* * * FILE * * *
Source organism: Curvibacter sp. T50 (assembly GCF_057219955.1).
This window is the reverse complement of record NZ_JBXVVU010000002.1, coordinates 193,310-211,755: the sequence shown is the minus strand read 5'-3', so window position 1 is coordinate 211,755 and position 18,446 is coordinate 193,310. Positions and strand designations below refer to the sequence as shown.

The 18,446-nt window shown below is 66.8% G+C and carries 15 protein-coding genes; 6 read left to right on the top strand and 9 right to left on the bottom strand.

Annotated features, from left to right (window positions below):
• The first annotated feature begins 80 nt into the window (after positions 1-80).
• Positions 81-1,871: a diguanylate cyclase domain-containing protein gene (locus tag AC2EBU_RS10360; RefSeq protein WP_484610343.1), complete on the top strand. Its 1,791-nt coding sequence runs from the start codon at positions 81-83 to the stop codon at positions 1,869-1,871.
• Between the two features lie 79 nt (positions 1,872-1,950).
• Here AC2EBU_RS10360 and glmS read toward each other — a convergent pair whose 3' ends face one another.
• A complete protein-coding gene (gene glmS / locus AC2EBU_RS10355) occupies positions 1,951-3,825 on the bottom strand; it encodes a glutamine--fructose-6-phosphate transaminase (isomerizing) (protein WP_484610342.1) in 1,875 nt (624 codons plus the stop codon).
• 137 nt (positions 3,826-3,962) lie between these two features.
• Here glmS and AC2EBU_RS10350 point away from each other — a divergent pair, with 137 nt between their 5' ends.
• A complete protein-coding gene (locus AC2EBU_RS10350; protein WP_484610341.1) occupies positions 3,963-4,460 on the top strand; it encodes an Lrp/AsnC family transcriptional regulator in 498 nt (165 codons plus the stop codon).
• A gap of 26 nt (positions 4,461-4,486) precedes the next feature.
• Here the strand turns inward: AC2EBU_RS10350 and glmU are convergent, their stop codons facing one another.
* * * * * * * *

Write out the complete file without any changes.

Source organism: Curvibacter sp. T50 (assembly GCF_057219955.1).
This window is the reverse complement of record NZ_JBXVVU010000002.1, coordinates 193,310-211,755: the sequence shown is the minus strand read 5'-3', so window position 1 is coordinate 211,755 and position 18,446 is coordinate 193,310. Positions and strand designations below refer to the sequence as shown.

The 18,446-nt window shown below is 66.8% G+C and carries 15 protein-coding genes; 6 read left to right on the top strand and 9 right to left on the bottom strand.

Annotated features, from left to right (window positions below):
• The first annotated feature begins 80 nt into the window (after positions 1-80).
• Positions 81-1,871: a diguanylate cyclase domain-containing protein gene (locus tag AC2EBU_RS10360; RefSeq protein WP_484610343.1), complete on the top strand. Its 1,791-nt coding sequence runs from the start codon at positions 81-83 to the stop codon at positions 1,869-1,871.
• Between the two features lie 79 nt (positions 1,872-1,950).
• Here AC2EBU_RS10360 and glmS read toward each other — a convergent pair whose 3' ends face one another.
• A complete protein-coding gene (gene glmS / locus AC2EBU_RS10355) occupies positions 1,951-3,825 on the bottom strand; it encodes a glutamine--fructose-6-phosphate transaminase (isomerizing) (protein WP_484610342.1) in 1,875 nt (624 codons plus the stop codon).
• 137 nt (positions 3,826-3,962) lie between these two features.
• Here glmS and AC2EBU_RS10350 point away from each other — a divergent pair, with 137 nt between their 5' ends.
• A complete protein-coding gene (locus AC2EBU_RS10350; protein WP_484610341.1) occupies positions 3,963-4,460 on the top strand; it encodes an Lrp/AsnC family transcriptional regulator in 498 nt (165 codons plus the stop codon).
• A gap of 26 nt (positions 4,461-4,486) precedes the next feature.
• Here the strand turns inward: AC2EBU_RS10350 and glmU are convergent, their stop codons facing one another.